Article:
Because Israel had acted in self-defense in 1967, noted scholars of international law, including Stephen Schwebel, who later served as president of the International Court of Justice, and Eugene Rostow, a former dean of Yale Law School and Under Secretary of State in the Lyndon B. Johnson administration, recognized its claims as stronger than those of any other party. Indeed, UN Security Council Resolution 242, adopted in the aftermath of the June 1967 war, affirmed that Israel was not required to withdraw fully from the West Bank or return to the pre-1967 lines, but rather was entitled to “secure and recognized boundaries” that were still to be determined through negotiation.

In short, the West Bank remains disputed territory to which both Israel and the Palestinians have claims. The West Bank is not “Palestinian” territory; there was no Palestinian state there prior to 1967, and the Palestinians never had sovereignty there. For its part, Israel has legal rights that need to be acknowledged, and security concerns that must be incorporated into any understanding of where the final borders will lie. One thing that Israeli prime ministers from Golda Meir to Benjamin Netanyahu have made clear is that Israel cannot withdraw to the pre-June 1967 lines, which were a permanent invitation to attack—in a word, indefensible.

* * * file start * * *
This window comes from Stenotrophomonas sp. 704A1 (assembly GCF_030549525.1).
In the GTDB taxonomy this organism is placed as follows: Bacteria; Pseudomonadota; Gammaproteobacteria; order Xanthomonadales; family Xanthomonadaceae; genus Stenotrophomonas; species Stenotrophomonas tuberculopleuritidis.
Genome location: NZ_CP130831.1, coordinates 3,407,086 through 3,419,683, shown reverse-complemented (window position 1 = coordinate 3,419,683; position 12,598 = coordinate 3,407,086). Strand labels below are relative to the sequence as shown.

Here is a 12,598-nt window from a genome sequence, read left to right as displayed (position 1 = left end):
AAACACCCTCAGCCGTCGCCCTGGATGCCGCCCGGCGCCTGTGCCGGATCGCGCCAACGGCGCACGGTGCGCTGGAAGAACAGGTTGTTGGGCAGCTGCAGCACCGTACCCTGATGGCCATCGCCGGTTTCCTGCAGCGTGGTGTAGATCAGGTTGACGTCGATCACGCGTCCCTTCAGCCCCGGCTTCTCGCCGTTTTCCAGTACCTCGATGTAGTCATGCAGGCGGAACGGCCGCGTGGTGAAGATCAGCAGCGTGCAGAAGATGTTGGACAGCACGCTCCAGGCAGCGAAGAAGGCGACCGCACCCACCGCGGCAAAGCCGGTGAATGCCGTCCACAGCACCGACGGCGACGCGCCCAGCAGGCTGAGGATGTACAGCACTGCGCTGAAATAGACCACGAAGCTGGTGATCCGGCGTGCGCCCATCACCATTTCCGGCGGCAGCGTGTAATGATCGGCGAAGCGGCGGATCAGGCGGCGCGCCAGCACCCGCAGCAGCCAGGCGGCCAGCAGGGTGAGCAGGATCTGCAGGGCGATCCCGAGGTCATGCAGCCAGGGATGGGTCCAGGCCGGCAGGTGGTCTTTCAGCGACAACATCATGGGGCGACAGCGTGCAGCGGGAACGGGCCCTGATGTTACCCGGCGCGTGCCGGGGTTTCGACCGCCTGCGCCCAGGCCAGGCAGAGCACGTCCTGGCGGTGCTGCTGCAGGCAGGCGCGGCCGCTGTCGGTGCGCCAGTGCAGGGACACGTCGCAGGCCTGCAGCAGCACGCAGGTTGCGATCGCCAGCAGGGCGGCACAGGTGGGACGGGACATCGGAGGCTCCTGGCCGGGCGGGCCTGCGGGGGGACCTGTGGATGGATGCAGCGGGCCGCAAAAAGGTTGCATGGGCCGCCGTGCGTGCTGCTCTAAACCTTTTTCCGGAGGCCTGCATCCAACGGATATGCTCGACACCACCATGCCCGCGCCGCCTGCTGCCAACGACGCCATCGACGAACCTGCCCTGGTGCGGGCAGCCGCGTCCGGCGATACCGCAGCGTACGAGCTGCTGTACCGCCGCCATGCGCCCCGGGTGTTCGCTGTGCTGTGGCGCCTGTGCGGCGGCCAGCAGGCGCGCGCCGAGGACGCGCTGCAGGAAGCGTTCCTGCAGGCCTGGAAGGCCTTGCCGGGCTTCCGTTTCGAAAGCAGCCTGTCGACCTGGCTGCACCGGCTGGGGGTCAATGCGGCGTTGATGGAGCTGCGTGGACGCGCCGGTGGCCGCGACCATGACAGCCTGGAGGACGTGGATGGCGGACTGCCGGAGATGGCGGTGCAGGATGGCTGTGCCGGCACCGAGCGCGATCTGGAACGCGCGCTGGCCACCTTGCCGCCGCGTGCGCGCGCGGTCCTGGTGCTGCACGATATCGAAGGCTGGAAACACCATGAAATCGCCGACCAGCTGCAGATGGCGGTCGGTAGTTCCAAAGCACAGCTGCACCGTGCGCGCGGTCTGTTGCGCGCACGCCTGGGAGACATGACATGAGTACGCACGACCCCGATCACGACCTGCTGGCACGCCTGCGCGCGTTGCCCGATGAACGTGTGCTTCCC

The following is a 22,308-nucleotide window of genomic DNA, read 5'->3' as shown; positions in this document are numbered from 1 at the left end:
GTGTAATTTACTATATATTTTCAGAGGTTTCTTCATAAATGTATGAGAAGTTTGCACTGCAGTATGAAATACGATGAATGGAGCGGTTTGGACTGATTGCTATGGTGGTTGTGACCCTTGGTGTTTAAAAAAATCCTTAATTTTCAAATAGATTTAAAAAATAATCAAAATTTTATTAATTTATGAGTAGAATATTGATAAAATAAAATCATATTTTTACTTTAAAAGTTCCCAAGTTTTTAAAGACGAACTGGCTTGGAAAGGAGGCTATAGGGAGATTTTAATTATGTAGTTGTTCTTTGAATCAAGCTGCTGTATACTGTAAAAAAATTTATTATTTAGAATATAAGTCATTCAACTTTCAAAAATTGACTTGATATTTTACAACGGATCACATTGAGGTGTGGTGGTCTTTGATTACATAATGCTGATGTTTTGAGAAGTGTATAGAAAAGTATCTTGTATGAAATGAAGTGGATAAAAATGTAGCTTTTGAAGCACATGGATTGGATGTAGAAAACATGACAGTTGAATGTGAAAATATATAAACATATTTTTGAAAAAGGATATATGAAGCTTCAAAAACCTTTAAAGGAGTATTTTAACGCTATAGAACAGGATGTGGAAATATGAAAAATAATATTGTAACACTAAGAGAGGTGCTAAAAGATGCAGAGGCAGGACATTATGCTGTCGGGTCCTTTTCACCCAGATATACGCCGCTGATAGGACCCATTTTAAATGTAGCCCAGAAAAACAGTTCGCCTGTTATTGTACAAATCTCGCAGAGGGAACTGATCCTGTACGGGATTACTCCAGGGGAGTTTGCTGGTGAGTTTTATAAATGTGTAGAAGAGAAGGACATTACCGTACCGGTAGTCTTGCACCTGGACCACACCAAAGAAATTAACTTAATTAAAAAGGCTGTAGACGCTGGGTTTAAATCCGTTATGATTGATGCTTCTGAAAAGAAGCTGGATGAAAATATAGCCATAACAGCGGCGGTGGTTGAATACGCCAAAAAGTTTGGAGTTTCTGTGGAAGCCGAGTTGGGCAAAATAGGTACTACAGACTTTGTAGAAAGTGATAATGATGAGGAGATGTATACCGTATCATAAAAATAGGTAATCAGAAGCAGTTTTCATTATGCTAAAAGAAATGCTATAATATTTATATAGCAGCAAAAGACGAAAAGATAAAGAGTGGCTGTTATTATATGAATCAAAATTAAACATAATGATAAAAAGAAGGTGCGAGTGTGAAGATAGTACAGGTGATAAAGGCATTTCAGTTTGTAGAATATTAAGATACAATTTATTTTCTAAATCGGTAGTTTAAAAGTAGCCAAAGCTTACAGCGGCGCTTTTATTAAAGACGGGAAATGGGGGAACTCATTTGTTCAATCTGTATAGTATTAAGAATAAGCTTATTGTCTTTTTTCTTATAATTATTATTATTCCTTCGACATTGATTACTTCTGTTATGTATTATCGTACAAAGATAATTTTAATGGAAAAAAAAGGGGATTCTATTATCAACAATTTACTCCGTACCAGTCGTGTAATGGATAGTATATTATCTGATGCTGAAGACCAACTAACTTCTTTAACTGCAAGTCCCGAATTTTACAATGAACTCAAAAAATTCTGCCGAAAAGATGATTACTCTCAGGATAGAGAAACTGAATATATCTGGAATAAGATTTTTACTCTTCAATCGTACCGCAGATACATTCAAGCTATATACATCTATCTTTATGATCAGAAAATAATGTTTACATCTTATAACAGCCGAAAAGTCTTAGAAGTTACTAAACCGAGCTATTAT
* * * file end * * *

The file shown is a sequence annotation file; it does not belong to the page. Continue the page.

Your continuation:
A: Are there Israeli experts who disagree with you? And have recent events, including in Gaza, strengthened their position or yours?

A: In the internal Israeli debate, some have argued that the whole concept of defensible borders has become outdated. In 1967, they remind us, the threat to Israel along its eastern front came from the combined strength of the armored and infantry formations of Syria and Jordan, plus an expeditionary force from Iraq. The IDF at the time was built around a small standing army that only gained full strength after the mobilization of reserves–which is why, if Israel were again to face a surprise attack, strategic depth was critical. It was in this environment that Yigal Allon put forward his plan.